Germany prides itself on having "strict, even restrictive regulations" for the export of weapons of war. All the same, German weapons regularly show up in regions they should not be in.
For years, every single government coalition in Germany has stated that the country has particularly strict regulations for sales of weapons of war to foreign countries. Regularly, however, weapons used abroad but "made in Germany" get into the news. People are outraged when assault rifles and other military small arms produced in Germany show up in crisis areas and war zones: after all, the strict rules are designed to prevent German weapons of war being used for repression in conflict areas across the world.
How do these weapons end up in places they should not be? Smuggling weapons out of the country plays a minor role in Germany, even if customs statistics may read differently. In 2011 and 2012, about 5,100 illegal weapons of war were confiscated at Germany's borders. The Customs Criminal Investigation Office (ZKA) in Cologne estimates that only about ten percent of the cases were smuggling weapons out of the country. 90 percent of the incidents involved people caught trying to illegally import assault rifles and submachine guns to Germany.
In fact, if one traces illegal German arms abroad, one usually finds shortcomings in the German approval procedure.
For example, in Mexico, police forces in states which are embroiled in a drug war are considered even by the central government as part of the security problem in their regions - nevertheless they have been issued with German-built G36 assault rifles, which can fire up to 750 rounds a minute. Germany's Economics Ministry, which is responsible for export clearance, in fact sanctioned shipment of the weapons to Mexico - but not to the restive regions. The State Prosecutor in Stuttgart has launched an investigation into the German manufacturer of the G36 assault rifle, Heckler & Koch. The arms company told Deutsche Welle that individual employees, who have since left Heckler & Koch, were to blame for the irregularities.
In another example, in 2011, G36 rifles surfaced in the Libyan civil war. At the time, Heckler & Koch said Libya had never been an export destination, but the rifles had been shipped legally to Egypt in 2003 and the company did not have a clue how they ended up in Libya. Again, prosecutors in Stuttgart are investigating.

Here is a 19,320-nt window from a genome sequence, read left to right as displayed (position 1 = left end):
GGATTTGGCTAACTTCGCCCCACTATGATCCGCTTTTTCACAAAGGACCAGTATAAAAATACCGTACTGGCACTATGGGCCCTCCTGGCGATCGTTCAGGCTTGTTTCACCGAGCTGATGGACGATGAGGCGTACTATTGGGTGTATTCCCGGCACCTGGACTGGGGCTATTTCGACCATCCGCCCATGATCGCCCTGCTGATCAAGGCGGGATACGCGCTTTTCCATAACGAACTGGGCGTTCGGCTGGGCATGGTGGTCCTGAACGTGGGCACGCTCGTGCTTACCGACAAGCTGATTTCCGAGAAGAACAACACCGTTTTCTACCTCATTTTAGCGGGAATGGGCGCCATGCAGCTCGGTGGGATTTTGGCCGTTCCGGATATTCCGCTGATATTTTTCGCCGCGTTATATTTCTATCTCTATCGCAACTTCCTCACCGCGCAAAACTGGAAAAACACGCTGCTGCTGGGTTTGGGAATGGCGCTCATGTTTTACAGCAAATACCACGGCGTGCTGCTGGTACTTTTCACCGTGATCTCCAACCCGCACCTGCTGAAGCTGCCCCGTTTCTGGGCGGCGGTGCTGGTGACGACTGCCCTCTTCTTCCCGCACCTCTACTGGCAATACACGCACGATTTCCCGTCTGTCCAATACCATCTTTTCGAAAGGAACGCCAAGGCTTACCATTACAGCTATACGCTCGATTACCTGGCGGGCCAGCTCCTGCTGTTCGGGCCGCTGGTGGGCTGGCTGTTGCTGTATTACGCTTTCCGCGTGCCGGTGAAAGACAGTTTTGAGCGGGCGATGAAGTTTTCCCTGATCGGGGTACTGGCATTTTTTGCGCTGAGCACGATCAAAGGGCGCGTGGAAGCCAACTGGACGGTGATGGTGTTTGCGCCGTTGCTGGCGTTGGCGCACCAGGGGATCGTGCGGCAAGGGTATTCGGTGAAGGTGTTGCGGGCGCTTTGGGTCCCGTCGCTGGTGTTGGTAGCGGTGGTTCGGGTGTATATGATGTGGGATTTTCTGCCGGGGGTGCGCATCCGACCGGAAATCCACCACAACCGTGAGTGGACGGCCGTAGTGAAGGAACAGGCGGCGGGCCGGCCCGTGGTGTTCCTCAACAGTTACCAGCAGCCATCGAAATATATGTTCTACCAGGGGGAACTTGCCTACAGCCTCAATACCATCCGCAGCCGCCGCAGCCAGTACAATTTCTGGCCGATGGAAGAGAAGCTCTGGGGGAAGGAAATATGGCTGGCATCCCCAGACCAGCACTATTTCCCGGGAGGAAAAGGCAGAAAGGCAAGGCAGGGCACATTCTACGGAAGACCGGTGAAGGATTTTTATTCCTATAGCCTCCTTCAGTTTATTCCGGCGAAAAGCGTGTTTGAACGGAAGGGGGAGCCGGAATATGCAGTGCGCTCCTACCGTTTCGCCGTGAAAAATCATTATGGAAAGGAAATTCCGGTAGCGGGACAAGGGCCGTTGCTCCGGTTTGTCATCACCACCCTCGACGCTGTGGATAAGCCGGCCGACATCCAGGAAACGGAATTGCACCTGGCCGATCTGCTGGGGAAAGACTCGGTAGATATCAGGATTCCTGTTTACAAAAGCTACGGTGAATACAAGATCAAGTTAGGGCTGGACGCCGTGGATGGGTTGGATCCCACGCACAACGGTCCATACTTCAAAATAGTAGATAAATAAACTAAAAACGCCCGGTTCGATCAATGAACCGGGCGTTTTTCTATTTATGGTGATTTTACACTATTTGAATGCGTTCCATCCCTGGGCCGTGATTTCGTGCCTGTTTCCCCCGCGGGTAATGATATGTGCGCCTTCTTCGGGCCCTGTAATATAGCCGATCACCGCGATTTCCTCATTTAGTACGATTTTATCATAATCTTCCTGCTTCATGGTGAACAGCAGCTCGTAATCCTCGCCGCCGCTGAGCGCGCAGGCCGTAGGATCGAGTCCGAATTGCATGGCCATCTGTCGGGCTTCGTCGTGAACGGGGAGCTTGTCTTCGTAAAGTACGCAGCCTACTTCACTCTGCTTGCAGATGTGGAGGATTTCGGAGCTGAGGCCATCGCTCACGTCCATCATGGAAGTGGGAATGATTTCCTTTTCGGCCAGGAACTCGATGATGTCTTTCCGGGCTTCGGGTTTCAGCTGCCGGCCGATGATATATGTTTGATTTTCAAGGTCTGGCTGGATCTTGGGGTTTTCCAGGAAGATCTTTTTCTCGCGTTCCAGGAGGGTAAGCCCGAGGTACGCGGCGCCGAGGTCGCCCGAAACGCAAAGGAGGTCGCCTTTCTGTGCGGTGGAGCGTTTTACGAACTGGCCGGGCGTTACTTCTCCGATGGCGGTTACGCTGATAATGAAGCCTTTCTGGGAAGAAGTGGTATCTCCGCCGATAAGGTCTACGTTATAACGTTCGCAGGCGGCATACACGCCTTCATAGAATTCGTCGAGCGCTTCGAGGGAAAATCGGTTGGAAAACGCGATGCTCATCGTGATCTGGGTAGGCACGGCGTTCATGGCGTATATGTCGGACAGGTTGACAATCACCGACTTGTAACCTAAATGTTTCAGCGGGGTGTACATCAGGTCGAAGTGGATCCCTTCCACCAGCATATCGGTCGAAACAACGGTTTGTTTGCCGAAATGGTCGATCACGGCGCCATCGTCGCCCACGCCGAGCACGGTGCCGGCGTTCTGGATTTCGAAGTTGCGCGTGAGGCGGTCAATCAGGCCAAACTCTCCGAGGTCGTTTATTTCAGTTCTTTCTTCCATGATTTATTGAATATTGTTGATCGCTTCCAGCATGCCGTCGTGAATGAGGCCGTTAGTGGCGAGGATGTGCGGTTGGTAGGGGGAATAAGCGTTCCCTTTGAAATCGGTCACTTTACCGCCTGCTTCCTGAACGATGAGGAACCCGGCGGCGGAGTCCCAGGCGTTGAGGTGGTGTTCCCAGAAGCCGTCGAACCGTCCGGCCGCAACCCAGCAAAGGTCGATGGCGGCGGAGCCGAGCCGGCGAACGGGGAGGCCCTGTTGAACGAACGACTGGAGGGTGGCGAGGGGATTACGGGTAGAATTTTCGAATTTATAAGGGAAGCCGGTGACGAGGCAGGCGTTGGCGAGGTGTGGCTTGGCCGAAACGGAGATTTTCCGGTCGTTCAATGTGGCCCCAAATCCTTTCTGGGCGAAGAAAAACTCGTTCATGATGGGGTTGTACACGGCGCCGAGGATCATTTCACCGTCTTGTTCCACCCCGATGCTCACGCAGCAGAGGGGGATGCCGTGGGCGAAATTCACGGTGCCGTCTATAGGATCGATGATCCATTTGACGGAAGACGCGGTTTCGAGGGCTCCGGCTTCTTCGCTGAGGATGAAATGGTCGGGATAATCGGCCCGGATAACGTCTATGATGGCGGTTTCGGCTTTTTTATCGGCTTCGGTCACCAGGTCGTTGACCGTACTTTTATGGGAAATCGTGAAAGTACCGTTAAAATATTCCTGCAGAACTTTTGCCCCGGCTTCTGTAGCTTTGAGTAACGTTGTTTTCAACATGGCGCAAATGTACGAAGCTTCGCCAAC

According to opposition politicians, the end-user declaration exporters are required to submit to the Economics Ministry is the main weak spot in the German procedure. Both contractor and recipient are required to affirm that the arms are meant only for use in approved areas and will not be resold without German approval. The statements are never checked, however: the government trusts exporters and purchasers alike.
"The end-user declaration does not replace end-user controls," Katja Keul, member of parliament for the Greens, told DW. According to Jan van Aken of the Left Party, arms exports are not controlled in Germany, "they are merely expertly managed." Both politicians say checks must be carried out in the country of destination.
Who do you trust
Their Christian Democratic colleague Egon Fritz, however, is wary of checks of arms shipments once they have left Germany. It is impossible to keep complete track of a weapon, he says. "It all depends on having partners you can trust and who share the same values."
But Fritz also admits that there are flaws in the German approval system. Weapons sales should be subject to a political evaluation, he says. "I could envision an annual Bundestag security and foreign policy debate aimed at assessing who should be Germany's partners - apart from NATO and the EU - with regard to security policies," Fritz says. "Are countries like Brazil, Indonesia or India partners we trust as much as NATO or European Union states - or is that something we do not want?"
Human rights criteria
At present, that assessment is up to German ministries, with the Economics Ministry at the forefront. Each and every export application is "very closely checked with an eye on the situation in the region" the Economics Ministry says, adding that "regard for human rights and the possible application of the goods" is of special importance. The Foreign Ministry passes on its assessment of the situation in a given country, Keul says, and issues a sales recommendation.
The system is not fool-proof, however. In 2008, the Economics Ministry approved the manufacture of German G36 rifles in Saudi Arabia, although the Foreign Ministry previously attested the country an "unchanged problematic" situation, including a record number of executions, the suppression of women and opposition forces, censorship and coerced confessions.
Van Aken would like to see export bans, to prevent German national interest from having greater weight than human rights. More often than not, he says, it is all about ensuring good relations with specific countries, "and these relations can be effectively maintained by weapons exports."
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